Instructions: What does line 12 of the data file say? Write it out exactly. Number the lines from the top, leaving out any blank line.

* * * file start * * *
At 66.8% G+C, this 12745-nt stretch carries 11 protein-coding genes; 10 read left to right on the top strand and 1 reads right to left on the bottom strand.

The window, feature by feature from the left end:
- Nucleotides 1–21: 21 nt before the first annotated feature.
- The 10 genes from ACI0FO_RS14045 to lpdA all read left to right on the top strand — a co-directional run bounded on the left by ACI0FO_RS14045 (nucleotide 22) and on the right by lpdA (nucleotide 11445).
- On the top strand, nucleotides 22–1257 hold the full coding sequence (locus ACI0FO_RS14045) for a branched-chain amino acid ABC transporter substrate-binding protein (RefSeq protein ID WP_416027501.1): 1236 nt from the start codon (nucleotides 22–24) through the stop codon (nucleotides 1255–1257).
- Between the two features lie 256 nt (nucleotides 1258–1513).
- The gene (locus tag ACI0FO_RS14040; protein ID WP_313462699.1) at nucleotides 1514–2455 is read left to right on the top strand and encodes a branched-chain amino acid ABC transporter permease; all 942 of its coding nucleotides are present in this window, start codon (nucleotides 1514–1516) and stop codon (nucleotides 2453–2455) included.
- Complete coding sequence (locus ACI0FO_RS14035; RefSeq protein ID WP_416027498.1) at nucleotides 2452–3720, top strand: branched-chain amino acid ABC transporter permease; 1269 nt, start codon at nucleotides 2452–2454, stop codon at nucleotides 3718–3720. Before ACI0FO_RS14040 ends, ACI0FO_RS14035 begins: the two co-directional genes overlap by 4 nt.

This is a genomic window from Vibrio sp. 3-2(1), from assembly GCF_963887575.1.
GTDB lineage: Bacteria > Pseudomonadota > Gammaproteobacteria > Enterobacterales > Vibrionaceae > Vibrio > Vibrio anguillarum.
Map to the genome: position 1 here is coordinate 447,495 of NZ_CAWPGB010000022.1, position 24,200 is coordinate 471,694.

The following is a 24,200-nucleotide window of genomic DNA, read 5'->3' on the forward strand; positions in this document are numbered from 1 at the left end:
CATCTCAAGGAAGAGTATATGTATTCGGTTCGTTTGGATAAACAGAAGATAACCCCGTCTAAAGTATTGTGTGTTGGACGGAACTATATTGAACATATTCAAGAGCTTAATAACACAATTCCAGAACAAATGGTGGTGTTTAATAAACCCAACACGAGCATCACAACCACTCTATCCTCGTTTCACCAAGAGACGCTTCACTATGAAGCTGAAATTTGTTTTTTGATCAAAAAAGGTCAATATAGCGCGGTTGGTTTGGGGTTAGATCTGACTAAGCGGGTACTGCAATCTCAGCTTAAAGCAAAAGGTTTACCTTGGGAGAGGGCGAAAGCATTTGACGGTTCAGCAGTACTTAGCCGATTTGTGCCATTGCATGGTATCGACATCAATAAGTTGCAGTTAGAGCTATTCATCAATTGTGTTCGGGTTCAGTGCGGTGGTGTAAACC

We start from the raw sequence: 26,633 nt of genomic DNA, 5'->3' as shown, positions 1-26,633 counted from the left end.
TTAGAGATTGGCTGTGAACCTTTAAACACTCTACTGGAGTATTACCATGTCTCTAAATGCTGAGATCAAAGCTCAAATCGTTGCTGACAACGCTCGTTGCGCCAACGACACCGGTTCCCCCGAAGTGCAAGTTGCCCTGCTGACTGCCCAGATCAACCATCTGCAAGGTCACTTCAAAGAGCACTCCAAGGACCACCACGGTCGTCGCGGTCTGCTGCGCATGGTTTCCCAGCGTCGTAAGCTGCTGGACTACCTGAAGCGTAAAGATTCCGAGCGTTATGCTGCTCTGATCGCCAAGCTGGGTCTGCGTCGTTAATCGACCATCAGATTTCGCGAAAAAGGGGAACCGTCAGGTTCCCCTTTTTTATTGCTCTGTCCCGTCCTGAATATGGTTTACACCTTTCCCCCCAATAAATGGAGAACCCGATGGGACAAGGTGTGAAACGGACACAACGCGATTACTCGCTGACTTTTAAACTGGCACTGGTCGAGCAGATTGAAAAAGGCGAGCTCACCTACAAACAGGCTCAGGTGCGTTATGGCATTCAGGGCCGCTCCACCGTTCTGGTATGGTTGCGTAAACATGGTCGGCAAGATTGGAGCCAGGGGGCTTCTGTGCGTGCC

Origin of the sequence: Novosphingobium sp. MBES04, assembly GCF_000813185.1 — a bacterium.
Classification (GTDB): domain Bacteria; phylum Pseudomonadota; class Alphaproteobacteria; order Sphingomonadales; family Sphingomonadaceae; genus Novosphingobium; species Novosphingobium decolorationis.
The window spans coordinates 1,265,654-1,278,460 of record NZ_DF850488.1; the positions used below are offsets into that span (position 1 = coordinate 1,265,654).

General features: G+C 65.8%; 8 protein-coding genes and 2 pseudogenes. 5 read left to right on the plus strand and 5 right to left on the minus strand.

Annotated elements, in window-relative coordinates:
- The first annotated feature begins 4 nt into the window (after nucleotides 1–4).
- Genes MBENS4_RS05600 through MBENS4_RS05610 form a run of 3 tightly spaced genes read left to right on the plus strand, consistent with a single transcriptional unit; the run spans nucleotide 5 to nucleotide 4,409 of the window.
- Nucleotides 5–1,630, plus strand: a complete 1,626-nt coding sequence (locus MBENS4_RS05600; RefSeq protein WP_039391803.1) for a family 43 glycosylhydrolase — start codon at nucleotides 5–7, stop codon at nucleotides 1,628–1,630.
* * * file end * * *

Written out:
The following is a 24,200-nucleotide window of genomic DNA, read 5'->3' on the forward strand; positions in this document are numbered from 1 at the left end: